Wednesday, September 17, 2014

The Imperial Palace, Tokyo

17 September 2014

Today we took the train to the Tokyo Station, and decided to explore this lovely old station before heading to our destination.  The Tokyo Station, formerly the Central Station, was designed in 1896, but construction wasn't completed until 1914.  (Things were slowed by the Russian-Japanese war.)  The building is modeled after the Amsterdam Centraal railway station in the Netherlands, so the style is decidedly European rather than Asian.  The building is still in use, though the new train station is probably larger than the beautiful original building.  And the entire complex houses not only the rail lines for all of Tokyo, but also food courts, shopping malls, sumptuous bathrooms, travel agents, and all kinds of services.  We got quite lost and turned around, but it was the kind of place where you wouldn't mind getting lost for a while. 

For our big sight seeing today, we visited the Imperial Palace in Tokyo.  The residence of the emporer was originally located in Kyoto, the former capital.  But in 1868 the emporer was overthrown in Kyoto, and the Imperial Palace as well as the location of the capital moved to Tokyo.  The construction of the new palace was completed in 1888, though it was destroyed once during World War II and was rebuilt later in the original style.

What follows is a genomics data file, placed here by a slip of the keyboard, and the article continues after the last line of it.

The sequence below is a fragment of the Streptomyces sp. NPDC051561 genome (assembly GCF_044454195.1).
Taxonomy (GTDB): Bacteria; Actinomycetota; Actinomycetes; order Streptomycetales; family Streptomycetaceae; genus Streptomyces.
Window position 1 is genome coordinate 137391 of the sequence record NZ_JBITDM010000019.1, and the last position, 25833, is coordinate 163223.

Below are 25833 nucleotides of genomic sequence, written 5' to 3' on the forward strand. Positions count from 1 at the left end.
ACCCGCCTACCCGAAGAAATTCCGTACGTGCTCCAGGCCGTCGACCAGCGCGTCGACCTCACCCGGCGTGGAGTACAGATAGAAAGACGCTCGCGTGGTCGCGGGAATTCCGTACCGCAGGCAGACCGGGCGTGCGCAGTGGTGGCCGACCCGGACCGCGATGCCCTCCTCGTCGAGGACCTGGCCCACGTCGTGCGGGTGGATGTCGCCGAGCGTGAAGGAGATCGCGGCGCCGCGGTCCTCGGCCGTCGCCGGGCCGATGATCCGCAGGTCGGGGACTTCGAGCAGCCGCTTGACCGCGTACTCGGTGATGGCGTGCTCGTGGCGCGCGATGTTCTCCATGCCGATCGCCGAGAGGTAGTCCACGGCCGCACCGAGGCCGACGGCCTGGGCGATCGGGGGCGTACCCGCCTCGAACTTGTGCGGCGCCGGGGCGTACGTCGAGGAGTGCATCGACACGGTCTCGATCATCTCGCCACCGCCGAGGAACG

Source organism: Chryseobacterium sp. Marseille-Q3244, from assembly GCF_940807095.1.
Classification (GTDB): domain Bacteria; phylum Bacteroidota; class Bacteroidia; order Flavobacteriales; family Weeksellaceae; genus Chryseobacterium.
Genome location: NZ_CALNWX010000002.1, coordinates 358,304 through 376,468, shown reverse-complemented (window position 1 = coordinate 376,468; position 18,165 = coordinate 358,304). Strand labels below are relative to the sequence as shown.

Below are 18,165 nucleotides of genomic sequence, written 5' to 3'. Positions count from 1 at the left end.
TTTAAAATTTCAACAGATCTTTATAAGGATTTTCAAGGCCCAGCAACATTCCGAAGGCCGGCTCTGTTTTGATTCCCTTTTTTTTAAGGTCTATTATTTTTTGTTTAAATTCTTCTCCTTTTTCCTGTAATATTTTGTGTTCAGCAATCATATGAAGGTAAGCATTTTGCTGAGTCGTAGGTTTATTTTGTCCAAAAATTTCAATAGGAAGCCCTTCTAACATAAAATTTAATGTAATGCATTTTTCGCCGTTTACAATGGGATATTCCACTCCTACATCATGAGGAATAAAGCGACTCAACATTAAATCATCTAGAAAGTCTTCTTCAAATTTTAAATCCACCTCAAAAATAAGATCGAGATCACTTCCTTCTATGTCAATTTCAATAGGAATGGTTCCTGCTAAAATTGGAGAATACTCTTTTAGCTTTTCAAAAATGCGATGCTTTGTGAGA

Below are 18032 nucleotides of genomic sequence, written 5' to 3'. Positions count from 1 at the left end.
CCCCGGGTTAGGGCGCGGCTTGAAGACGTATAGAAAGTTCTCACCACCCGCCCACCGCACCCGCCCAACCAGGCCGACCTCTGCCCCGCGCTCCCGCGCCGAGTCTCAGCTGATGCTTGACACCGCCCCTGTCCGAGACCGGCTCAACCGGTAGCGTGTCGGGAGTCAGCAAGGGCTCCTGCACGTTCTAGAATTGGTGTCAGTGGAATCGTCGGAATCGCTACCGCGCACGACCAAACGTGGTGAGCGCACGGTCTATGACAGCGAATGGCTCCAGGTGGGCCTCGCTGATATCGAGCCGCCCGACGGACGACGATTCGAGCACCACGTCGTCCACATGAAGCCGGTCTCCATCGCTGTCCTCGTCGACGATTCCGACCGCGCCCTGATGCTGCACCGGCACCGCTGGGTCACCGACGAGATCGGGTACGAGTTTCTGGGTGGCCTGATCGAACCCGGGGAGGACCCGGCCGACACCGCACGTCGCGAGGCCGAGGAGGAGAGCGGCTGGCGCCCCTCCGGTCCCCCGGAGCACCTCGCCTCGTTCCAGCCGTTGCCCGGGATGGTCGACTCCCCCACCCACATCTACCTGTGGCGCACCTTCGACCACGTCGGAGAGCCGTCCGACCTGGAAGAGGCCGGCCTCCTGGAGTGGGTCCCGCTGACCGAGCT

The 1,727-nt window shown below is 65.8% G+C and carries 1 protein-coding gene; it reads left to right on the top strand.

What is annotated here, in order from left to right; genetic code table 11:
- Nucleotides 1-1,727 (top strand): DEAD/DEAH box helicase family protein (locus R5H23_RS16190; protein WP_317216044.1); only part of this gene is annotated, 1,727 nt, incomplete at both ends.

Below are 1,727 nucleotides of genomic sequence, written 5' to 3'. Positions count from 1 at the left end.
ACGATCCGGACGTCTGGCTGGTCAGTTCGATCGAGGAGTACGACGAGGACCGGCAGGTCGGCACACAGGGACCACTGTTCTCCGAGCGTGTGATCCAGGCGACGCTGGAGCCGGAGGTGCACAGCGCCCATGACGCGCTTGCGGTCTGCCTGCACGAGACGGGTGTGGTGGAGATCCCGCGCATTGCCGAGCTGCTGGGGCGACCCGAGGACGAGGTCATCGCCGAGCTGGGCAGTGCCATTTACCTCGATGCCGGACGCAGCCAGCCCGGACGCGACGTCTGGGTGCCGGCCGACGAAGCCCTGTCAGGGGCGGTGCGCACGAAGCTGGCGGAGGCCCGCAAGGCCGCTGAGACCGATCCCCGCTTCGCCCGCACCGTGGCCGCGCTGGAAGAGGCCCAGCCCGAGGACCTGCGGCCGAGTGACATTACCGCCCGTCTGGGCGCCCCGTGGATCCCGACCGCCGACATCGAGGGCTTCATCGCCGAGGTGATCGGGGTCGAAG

The palace itself is closed to the public for most of the year - twice a year it is opened to the public who can visit the current emporer then.  However, the moats and gates and open to the general public all year, as well as the east garden.  Which we may or may not have visited.  We aren't sure, it's all rather confusing when things are labelled only in a language you can't even read.

But the place is beautiful.  We walked from the Tokyo Station and found our way the outer moat, complete with willow trees, an arched bridge, pointed-nose turtles, and monstrous sizes koi.  Plus the huge stone walls sloping and disappearing into the murky depths of the moat.  At every turn their was another picturesque view of moat, fish, tree, bridge, wall, merging into a palace of another age and another time.